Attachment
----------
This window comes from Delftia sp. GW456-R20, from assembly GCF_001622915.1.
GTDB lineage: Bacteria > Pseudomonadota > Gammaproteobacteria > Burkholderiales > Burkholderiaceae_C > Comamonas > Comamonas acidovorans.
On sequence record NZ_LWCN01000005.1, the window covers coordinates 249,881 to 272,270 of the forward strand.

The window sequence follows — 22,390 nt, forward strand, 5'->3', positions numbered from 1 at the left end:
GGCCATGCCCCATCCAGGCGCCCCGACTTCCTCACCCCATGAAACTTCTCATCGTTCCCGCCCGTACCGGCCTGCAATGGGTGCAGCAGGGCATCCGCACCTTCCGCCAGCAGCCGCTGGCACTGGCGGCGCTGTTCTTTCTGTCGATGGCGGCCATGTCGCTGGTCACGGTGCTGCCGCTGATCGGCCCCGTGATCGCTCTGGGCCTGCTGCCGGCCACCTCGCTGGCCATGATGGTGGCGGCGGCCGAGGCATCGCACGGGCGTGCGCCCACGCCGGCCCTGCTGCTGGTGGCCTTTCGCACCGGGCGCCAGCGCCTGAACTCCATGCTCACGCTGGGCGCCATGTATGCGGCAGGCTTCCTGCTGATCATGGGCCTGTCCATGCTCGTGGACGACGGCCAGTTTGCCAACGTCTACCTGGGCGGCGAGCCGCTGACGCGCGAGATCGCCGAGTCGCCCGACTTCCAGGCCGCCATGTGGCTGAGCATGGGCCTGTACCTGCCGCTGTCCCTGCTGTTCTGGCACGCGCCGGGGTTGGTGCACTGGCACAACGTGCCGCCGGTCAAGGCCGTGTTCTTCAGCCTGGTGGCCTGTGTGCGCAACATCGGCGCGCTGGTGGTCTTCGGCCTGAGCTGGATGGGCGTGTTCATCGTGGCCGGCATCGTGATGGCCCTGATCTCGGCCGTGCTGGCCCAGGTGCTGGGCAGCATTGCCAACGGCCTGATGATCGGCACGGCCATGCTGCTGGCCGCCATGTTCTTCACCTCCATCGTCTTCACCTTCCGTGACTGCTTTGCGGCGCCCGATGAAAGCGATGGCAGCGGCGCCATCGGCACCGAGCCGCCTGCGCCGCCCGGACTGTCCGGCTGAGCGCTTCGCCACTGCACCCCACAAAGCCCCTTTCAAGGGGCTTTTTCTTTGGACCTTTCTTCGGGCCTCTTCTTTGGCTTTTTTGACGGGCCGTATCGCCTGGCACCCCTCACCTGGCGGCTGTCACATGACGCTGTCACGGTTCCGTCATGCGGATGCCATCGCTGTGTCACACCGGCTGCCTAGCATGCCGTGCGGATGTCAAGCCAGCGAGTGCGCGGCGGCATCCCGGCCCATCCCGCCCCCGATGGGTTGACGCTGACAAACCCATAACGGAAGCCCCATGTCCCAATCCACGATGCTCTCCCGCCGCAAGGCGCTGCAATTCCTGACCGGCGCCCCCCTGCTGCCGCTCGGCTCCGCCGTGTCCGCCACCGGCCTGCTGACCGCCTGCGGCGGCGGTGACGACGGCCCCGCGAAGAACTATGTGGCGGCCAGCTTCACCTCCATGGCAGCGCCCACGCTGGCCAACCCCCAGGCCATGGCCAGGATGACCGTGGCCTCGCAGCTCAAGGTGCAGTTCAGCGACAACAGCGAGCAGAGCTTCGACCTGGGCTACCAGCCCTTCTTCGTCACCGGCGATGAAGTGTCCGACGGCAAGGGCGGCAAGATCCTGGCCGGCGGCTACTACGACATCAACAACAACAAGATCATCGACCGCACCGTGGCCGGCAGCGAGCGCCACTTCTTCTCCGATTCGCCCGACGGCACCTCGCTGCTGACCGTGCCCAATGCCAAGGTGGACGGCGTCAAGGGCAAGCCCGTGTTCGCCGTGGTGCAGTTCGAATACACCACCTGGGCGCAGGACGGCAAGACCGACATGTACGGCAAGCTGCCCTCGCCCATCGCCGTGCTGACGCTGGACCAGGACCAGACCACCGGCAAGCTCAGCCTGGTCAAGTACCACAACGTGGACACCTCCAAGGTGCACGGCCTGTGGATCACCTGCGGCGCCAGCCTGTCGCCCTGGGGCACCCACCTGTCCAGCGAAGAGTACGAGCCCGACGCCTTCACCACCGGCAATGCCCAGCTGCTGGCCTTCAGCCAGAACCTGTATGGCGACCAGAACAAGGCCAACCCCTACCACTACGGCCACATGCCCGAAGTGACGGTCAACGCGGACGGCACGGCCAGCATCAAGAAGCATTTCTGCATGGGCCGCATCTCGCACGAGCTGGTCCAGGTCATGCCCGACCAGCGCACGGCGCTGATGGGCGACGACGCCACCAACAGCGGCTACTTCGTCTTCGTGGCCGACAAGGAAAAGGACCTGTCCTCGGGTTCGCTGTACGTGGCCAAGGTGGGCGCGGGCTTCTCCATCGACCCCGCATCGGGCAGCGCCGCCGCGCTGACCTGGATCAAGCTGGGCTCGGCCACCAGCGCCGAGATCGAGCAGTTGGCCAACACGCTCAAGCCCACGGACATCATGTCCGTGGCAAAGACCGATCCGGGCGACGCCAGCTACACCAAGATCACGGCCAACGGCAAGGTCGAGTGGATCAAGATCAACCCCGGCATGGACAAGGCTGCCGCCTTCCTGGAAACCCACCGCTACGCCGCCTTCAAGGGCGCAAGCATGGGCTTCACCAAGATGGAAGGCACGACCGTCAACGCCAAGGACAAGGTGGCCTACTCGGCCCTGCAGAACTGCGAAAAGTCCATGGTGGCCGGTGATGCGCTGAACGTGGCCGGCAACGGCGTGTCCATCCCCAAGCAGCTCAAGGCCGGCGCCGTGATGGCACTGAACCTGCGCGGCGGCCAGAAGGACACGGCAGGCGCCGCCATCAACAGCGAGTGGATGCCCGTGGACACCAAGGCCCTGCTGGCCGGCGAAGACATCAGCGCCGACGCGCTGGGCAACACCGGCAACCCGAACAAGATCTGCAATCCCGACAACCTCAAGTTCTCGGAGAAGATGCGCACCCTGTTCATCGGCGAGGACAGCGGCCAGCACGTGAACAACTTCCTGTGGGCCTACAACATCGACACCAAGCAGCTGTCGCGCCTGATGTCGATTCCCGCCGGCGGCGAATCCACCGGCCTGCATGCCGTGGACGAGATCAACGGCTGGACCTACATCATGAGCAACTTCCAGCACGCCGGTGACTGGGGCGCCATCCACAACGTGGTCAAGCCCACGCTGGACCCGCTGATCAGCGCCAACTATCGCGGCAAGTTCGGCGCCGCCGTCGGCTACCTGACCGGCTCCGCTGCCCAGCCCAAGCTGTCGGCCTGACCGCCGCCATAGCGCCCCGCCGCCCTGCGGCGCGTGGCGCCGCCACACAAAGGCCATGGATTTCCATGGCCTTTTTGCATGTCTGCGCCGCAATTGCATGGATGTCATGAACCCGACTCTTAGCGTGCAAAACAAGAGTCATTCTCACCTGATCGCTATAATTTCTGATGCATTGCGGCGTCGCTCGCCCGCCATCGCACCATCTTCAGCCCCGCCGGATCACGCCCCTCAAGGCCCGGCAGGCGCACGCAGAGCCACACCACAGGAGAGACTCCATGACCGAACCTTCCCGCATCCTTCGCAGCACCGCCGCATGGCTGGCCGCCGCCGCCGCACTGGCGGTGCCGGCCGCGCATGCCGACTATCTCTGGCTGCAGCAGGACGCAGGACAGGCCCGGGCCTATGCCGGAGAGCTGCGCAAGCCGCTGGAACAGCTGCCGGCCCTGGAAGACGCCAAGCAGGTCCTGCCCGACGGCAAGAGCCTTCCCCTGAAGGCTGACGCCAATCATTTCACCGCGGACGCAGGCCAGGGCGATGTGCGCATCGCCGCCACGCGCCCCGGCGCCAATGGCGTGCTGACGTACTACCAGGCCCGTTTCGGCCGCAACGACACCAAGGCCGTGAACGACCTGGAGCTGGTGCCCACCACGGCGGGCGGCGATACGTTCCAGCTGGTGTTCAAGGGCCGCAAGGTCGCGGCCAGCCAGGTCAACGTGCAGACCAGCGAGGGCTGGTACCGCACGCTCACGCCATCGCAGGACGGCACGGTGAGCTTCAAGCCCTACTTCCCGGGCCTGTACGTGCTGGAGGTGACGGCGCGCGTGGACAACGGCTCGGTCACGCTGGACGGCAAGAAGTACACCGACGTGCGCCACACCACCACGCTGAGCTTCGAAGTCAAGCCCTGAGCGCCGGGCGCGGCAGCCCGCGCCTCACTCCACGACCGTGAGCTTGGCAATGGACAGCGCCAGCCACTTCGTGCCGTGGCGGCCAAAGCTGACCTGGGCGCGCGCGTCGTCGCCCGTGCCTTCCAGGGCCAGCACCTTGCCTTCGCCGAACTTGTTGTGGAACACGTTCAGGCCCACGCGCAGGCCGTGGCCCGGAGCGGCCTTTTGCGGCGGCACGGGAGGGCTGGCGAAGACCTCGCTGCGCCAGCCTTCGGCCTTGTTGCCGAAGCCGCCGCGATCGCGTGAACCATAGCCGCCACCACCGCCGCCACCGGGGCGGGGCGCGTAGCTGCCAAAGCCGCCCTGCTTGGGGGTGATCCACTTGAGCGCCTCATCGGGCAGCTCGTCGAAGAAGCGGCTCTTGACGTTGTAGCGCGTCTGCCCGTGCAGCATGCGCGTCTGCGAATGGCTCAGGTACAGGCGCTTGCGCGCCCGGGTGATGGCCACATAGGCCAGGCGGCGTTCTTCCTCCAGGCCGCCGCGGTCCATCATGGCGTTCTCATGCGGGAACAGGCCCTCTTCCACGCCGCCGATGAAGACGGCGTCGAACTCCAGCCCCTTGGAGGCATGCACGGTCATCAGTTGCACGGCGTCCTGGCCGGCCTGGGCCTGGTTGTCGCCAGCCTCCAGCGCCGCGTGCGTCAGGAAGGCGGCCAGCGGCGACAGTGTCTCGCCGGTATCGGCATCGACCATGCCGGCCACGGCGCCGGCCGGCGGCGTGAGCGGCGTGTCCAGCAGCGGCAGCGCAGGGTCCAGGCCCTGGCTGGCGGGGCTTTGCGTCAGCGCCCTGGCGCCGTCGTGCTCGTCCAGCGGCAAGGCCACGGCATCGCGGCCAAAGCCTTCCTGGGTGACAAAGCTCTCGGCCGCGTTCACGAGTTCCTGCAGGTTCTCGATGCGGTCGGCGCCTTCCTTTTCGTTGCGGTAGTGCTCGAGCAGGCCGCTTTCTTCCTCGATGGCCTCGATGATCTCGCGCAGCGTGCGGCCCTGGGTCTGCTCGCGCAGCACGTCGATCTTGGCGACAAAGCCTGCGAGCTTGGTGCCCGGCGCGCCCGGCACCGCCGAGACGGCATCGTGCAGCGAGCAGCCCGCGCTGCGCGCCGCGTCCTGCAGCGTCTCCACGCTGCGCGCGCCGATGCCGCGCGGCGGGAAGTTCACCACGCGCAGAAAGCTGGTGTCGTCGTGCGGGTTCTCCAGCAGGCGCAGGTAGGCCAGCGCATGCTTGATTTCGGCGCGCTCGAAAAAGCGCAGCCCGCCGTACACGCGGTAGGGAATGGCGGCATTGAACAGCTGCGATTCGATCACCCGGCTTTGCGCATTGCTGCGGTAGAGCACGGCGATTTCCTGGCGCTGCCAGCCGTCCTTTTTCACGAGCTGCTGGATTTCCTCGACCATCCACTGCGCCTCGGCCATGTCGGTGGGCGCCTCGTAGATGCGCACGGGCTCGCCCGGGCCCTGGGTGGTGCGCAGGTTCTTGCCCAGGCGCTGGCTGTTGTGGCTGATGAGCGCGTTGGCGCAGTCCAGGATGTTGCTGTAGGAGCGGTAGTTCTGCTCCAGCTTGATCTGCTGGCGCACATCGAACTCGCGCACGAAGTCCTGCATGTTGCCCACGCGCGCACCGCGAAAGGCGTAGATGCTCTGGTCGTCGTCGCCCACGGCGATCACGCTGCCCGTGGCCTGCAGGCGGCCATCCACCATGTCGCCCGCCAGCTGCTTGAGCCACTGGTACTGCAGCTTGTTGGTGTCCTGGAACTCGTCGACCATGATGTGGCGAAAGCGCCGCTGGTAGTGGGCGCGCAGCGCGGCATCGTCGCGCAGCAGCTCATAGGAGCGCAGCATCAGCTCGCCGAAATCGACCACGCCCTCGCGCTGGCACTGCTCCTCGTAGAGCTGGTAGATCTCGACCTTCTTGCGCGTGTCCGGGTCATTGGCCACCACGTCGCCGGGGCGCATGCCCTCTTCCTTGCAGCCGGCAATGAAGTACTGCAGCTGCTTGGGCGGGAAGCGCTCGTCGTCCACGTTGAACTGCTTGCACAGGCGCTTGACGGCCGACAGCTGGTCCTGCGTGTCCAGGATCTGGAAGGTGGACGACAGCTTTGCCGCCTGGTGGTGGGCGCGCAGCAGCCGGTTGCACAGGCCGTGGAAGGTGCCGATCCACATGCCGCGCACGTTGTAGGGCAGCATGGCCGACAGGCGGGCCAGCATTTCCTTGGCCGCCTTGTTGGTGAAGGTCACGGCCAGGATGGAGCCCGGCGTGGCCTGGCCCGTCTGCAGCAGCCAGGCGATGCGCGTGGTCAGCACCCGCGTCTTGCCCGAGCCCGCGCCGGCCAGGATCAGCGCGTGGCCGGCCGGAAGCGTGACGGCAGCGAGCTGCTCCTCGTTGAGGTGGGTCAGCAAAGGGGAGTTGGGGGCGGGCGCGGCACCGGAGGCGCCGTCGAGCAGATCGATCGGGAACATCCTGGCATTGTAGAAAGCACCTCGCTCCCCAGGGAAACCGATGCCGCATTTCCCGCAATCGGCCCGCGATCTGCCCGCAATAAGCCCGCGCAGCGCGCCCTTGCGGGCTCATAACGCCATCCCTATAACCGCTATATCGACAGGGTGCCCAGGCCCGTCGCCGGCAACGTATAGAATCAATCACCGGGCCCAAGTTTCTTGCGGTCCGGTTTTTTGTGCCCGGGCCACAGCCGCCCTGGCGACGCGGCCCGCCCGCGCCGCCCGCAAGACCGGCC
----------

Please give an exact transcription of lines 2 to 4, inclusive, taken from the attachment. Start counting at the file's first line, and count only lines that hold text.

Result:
GTDB lineage: Bacteria > Pseudomonadota > Gammaproteobacteria > Burkholderiales > Burkholderiaceae_C > Comamonas > Comamonas acidovorans.
On sequence record NZ_LWCN01000005.1, the window covers coordinates 249,881 to 272,270 of the forward strand.

The window sequence follows — 22,390 nt, forward strand, 5'->3', positions numbered from 1 at the left end: